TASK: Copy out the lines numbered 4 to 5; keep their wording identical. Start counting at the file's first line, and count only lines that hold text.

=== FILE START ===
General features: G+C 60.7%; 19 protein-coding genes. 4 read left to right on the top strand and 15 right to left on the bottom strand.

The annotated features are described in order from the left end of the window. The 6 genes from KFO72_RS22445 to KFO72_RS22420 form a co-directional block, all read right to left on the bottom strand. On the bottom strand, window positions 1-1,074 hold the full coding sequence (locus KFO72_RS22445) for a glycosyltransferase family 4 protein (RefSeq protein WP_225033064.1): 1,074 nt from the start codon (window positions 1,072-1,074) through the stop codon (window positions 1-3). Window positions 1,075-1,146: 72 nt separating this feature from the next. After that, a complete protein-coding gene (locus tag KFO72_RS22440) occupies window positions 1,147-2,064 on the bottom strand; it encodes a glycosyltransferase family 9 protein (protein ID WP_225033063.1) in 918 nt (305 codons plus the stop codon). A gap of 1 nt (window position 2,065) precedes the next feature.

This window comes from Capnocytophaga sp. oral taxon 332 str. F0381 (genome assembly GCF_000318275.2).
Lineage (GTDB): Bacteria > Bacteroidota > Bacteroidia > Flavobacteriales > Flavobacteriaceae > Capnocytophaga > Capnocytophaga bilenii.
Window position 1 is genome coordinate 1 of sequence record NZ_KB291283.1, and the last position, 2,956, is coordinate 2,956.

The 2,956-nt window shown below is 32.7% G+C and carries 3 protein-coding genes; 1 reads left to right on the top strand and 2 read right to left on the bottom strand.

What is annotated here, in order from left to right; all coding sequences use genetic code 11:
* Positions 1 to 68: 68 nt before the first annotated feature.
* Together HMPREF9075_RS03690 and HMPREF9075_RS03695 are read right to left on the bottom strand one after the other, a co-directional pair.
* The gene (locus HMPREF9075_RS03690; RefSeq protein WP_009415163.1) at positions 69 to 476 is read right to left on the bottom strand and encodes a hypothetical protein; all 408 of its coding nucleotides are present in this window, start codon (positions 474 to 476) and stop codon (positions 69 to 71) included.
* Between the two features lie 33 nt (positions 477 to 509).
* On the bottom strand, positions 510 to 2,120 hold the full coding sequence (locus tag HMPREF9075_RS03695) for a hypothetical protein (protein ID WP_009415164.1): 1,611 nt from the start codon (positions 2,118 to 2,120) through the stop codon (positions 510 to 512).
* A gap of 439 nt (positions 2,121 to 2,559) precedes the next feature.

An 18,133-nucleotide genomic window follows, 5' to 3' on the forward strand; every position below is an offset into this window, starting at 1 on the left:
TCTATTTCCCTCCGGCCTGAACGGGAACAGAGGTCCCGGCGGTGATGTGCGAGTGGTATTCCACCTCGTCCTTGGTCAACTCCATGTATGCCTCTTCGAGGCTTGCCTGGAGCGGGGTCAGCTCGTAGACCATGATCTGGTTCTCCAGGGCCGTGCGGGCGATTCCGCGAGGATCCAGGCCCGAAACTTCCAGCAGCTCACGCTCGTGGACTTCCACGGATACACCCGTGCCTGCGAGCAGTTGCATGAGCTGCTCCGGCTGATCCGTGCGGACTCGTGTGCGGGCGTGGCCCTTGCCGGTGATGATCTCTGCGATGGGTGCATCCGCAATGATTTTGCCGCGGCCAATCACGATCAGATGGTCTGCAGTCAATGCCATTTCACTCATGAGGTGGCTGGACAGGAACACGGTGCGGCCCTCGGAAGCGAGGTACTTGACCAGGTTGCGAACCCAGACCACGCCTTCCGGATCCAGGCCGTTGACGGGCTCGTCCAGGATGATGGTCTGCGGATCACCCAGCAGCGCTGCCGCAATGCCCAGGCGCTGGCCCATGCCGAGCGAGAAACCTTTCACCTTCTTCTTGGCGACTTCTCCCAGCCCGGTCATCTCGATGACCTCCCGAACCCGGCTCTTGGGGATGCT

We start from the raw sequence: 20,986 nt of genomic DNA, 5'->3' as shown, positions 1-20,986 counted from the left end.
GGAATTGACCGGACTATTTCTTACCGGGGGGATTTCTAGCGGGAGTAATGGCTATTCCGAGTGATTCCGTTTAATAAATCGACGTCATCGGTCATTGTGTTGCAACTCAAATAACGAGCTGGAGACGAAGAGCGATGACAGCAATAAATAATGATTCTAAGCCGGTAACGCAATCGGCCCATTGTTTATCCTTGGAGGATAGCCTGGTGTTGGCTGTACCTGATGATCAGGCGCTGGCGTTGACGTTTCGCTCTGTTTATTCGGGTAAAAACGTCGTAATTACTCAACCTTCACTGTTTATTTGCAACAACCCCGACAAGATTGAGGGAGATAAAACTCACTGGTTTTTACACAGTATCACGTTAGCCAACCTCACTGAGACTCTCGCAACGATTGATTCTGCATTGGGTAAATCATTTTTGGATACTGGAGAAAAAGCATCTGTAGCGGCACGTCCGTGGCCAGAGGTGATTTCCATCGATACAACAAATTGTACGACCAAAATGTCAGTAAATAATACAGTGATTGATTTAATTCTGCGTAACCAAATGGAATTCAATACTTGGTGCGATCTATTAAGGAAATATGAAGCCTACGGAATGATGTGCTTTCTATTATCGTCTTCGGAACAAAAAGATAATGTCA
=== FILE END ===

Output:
Lineage (GTDB): Bacteria > Bacteroidota > Bacteroidia > Flavobacteriales > Flavobacteriaceae > Capnocytophaga > Capnocytophaga bilenii.
Window position 1 is genome coordinate 1 of sequence record NZ_KB291283.1, and the last position, 2,956, is coordinate 2,956.